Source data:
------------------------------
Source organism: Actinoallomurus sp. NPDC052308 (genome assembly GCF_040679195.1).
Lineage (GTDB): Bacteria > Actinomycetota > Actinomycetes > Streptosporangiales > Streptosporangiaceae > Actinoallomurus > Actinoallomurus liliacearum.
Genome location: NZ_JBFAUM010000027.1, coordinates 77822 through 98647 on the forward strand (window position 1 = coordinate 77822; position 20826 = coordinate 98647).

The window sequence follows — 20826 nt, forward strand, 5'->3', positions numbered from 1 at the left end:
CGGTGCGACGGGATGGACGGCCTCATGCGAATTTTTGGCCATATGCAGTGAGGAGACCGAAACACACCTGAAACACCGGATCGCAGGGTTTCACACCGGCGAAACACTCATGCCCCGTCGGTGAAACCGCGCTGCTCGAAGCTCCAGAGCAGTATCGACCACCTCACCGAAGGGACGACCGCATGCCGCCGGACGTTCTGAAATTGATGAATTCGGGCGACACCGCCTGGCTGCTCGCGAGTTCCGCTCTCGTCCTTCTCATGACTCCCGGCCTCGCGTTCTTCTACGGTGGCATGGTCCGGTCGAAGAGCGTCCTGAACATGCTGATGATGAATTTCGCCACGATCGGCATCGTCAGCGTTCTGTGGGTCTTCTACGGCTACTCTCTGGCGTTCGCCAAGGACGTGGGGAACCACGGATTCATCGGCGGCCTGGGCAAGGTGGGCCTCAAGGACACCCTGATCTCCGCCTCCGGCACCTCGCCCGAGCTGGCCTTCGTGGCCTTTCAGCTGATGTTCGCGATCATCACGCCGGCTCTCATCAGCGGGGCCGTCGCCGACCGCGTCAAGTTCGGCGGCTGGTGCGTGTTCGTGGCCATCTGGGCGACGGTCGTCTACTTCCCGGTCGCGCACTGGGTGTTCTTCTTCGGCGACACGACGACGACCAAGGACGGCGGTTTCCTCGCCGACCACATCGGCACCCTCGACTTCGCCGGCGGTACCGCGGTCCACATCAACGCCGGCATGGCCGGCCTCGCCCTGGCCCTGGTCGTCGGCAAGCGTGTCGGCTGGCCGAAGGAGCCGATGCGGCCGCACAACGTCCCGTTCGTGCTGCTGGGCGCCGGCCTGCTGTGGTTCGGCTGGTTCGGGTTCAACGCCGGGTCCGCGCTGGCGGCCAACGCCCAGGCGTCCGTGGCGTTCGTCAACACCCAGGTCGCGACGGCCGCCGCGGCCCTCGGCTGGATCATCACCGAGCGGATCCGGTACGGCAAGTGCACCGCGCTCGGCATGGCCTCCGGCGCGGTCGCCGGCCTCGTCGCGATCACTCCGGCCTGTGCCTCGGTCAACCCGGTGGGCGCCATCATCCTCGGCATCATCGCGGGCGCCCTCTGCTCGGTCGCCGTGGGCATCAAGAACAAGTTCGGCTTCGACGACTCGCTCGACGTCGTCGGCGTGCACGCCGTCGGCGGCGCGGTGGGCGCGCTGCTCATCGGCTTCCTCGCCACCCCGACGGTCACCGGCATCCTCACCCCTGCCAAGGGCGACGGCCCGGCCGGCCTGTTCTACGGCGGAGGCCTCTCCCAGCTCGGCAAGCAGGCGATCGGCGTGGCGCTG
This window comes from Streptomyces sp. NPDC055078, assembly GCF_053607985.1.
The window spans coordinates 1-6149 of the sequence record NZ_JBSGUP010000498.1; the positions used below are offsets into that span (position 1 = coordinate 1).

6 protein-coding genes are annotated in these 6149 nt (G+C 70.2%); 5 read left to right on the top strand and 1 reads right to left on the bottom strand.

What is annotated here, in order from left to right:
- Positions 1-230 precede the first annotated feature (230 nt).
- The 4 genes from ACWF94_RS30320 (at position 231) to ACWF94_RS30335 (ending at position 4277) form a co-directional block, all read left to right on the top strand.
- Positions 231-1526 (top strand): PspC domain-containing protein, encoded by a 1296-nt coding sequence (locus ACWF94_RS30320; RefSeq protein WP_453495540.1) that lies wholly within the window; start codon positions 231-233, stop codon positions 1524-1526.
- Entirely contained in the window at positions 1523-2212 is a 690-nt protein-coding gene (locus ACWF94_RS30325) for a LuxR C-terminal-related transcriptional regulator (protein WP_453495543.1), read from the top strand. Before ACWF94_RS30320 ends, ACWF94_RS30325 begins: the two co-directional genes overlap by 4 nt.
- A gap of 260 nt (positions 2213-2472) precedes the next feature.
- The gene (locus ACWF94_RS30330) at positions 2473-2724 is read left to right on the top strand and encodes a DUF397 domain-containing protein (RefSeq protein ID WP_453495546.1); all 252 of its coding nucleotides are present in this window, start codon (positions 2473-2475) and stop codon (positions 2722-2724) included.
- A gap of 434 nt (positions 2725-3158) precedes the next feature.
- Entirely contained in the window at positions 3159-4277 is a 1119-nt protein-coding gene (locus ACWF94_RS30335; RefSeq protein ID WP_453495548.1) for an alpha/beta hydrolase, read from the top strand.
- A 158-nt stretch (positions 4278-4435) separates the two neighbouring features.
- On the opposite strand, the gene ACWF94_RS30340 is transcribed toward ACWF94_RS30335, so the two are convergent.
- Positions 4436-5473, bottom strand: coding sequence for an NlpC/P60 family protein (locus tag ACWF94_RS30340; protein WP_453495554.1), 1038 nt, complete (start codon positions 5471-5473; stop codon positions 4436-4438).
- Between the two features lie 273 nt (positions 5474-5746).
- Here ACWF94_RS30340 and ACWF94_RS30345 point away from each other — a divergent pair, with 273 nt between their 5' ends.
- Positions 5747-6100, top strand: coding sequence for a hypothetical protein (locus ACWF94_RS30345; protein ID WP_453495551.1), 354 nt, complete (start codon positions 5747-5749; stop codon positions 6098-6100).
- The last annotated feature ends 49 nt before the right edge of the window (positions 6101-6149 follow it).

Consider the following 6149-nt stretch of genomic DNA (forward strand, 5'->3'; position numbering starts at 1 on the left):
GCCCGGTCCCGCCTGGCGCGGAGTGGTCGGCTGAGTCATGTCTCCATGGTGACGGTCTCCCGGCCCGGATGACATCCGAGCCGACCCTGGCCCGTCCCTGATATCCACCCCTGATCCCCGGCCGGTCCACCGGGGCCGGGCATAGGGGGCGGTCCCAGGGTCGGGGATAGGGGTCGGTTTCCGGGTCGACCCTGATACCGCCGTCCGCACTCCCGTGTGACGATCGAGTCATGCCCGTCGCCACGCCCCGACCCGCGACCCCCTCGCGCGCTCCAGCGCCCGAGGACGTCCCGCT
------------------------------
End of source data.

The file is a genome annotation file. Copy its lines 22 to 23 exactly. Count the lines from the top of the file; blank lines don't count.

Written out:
- Here ACWF94_RS30340 and ACWF94_RS30345 point away from each other — a divergent pair, with 273 nt between their 5' ends.
- Positions 5747-6100, top strand: coding sequence for a hypothetical protein (locus ACWF94_RS30345; protein ID WP_453495551.1), 354 nt, complete (start codon positions 5747-5749; stop codon positions 6098-6100).